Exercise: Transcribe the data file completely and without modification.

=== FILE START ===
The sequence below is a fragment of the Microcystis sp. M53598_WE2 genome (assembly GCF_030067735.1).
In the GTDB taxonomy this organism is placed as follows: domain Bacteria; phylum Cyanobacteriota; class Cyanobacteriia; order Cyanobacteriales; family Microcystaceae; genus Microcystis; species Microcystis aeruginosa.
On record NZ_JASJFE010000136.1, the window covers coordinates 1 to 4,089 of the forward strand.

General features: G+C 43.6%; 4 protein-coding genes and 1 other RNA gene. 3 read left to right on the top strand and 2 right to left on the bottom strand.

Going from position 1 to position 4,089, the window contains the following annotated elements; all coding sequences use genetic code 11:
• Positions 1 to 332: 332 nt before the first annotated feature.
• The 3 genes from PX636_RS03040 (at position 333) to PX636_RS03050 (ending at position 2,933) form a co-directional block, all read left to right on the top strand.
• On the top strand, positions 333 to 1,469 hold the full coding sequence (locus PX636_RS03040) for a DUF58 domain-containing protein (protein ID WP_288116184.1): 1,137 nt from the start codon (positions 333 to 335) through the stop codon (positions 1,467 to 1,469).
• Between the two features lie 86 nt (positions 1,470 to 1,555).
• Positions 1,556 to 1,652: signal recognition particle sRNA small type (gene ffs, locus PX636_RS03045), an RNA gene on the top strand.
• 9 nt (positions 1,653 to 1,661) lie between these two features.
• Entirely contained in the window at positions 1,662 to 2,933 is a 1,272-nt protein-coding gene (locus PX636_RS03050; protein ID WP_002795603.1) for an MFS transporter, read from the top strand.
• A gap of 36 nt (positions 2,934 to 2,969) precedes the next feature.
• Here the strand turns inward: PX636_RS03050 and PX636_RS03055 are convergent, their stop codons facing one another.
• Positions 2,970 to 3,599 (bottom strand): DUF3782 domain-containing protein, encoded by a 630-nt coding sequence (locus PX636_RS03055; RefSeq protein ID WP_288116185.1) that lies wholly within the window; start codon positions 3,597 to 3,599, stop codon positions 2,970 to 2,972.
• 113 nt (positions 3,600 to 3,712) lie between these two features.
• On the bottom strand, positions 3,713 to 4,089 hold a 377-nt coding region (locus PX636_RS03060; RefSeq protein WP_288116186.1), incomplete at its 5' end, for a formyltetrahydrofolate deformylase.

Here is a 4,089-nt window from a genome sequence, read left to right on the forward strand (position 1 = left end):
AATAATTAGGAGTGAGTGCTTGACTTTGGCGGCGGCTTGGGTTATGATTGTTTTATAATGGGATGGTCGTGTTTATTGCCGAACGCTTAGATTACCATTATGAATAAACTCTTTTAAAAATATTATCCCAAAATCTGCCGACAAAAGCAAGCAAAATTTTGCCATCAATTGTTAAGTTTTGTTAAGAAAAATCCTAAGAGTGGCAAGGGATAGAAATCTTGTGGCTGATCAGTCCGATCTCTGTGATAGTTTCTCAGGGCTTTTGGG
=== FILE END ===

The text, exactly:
The sequence below is a fragment of the Microcystis sp. M53598_WE2 genome (assembly GCF_030067735.1).
In the GTDB taxonomy this organism is placed as follows: domain Bacteria; phylum Cyanobacteriota; class Cyanobacteriia; order Cyanobacteriales; family Microcystaceae; genus Microcystis; species Microcystis aeruginosa.
On record NZ_JASJFE010000136.1, the window covers coordinates 1 to 4,089 of the forward strand.

General features: G+C 43.6%; 4 protein-coding genes and 1 other RNA gene. 3 read left to right on the top strand and 2 right to left on the bottom strand.

Going from position 1 to position 4,089, the window contains the following annotated elements; all coding sequences use genetic code 11:
• Positions 1 to 332: 332 nt before the first annotated feature.
• The 3 genes from PX636_RS03040 (at position 333) to PX636_RS03050 (ending at position 2,933) form a co-directional block, all read left to right on the top strand.
• On the top strand, positions 333 to 1,469 hold the full coding sequence (locus PX636_RS03040) for a DUF58 domain-containing protein (protein ID WP_288116184.1): 1,137 nt from the start codon (positions 333 to 335) through the stop codon (positions 1,467 to 1,469).
• Between the two features lie 86 nt (positions 1,470 to 1,555).
• Positions 1,556 to 1,652: signal recognition particle sRNA small type (gene ffs, locus PX636_RS03045), an RNA gene on the top strand.
• 9 nt (positions 1,653 to 1,661) lie between these two features.
• Entirely contained in the window at positions 1,662 to 2,933 is a 1,272-nt protein-coding gene (locus PX636_RS03050; protein ID WP_002795603.1) for an MFS transporter, read from the top strand.
• A gap of 36 nt (positions 2,934 to 2,969) precedes the next feature.
• Here the strand turns inward: PX636_RS03050 and PX636_RS03055 are convergent, their stop codons facing one another.
• Positions 2,970 to 3,599 (bottom strand): DUF3782 domain-containing protein, encoded by a 630-nt coding sequence (locus PX636_RS03055; RefSeq protein ID WP_288116185.1) that lies wholly within the window; start codon positions 3,597 to 3,599, stop codon positions 2,970 to 2,972.
• 113 nt (positions 3,600 to 3,712) lie between these two features.
• On the bottom strand, positions 3,713 to 4,089 hold a 377-nt coding region (locus PX636_RS03060; RefSeq protein WP_288116186.1), incomplete at its 5' end, for a formyltetrahydrofolate deformylase.

Here is a 4,089-nt window from a genome sequence, read left to right on the forward strand (position 1 = left end):
AATAATTAGGAGTGAGTGCTTGACTTTGGCGGCGGCTTGGGTTATGATTGTTTTATAATGGGATGGTCGTGTTTATTGCCGAACGCTTAGATTACCATTATGAATAAACTCTTTTAAAAATATTATCCCAAAATCTGCCGACAAAAGCAAGCAAAATTTTGCCATCAATTGTTAAGTTTTGTTAAGAAAAATCCTAAGAGTGGCAAGGGATAGAAATCTTGTGGCTGATCAGTCCGATCTCTGTGATAGTTTCTCAGGGCTTTTGGG